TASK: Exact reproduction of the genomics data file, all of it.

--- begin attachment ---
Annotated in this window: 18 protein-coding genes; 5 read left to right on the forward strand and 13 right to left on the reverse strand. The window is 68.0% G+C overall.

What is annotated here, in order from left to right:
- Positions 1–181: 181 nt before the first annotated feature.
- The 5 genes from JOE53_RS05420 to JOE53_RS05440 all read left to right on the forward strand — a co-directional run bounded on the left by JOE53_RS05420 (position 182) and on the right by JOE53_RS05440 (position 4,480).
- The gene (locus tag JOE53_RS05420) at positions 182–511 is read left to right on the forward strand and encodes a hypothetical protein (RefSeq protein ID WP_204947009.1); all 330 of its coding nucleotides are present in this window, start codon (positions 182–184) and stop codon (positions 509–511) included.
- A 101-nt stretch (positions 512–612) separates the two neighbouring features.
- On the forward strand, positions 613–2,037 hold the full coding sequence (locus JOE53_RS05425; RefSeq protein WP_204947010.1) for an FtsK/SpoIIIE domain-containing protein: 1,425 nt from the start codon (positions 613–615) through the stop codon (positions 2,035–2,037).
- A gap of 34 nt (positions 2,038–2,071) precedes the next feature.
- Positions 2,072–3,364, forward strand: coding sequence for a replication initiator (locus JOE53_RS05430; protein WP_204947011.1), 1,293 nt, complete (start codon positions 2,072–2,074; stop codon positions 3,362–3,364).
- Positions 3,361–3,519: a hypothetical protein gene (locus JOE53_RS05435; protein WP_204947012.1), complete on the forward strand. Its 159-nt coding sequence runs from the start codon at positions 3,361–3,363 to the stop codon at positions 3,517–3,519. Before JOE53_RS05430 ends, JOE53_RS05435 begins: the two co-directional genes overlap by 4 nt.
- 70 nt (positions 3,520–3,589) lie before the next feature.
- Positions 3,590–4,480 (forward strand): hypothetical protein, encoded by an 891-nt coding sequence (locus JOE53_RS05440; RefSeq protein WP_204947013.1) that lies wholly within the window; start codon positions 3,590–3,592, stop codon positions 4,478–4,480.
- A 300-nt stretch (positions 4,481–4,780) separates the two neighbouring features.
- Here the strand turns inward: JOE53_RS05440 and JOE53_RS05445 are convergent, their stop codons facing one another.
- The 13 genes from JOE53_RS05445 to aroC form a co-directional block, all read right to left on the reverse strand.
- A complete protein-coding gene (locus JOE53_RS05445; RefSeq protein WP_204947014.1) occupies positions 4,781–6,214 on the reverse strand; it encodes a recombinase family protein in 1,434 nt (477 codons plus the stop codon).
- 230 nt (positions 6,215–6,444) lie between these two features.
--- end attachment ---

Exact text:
Annotated in this window: 18 protein-coding genes; 5 read left to right on the forward strand and 13 right to left on the reverse strand. The window is 68.0% G+C overall.

What is annotated here, in order from left to right:
- Positions 1–181: 181 nt before the first annotated feature.
- The 5 genes from JOE53_RS05420 to JOE53_RS05440 all read left to right on the forward strand — a co-directional run bounded on the left by JOE53_RS05420 (position 182) and on the right by JOE53_RS05440 (position 4,480).
- The gene (locus tag JOE53_RS05420) at positions 182–511 is read left to right on the forward strand and encodes a hypothetical protein (RefSeq protein ID WP_204947009.1); all 330 of its coding nucleotides are present in this window, start codon (positions 182–184) and stop codon (positions 509–511) included.
- A 101-nt stretch (positions 512–612) separates the two neighbouring features.
- On the forward strand, positions 613–2,037 hold the full coding sequence (locus JOE53_RS05425; RefSeq protein WP_204947010.1) for an FtsK/SpoIIIE domain-containing protein: 1,425 nt from the start codon (positions 613–615) through the stop codon (positions 2,035–2,037).
- A gap of 34 nt (positions 2,038–2,071) precedes the next feature.
- Positions 2,072–3,364, forward strand: coding sequence for a replication initiator (locus JOE53_RS05430; protein WP_204947011.1), 1,293 nt, complete (start codon positions 2,072–2,074; stop codon positions 3,362–3,364).
- Positions 3,361–3,519: a hypothetical protein gene (locus JOE53_RS05435; protein WP_204947012.1), complete on the forward strand. Its 159-nt coding sequence runs from the start codon at positions 3,361–3,363 to the stop codon at positions 3,517–3,519. Before JOE53_RS05430 ends, JOE53_RS05435 begins: the two co-directional genes overlap by 4 nt.
- 70 nt (positions 3,520–3,589) lie before the next feature.
- Positions 3,590–4,480 (forward strand): hypothetical protein, encoded by an 891-nt coding sequence (locus JOE53_RS05440; RefSeq protein WP_204947013.1) that lies wholly within the window; start codon positions 3,590–3,592, stop codon positions 4,478–4,480.
- A 300-nt stretch (positions 4,481–4,780) separates the two neighbouring features.
- Here the strand turns inward: JOE53_RS05440 and JOE53_RS05445 are convergent, their stop codons facing one another.
- The 13 genes from JOE53_RS05445 to aroC form a co-directional block, all read right to left on the reverse strand.
- A complete protein-coding gene (locus JOE53_RS05445; RefSeq protein WP_204947014.1) occupies positions 4,781–6,214 on the reverse strand; it encodes a recombinase family protein in 1,434 nt (477 codons plus the stop codon).
- 230 nt (positions 6,215–6,444) lie between these two features.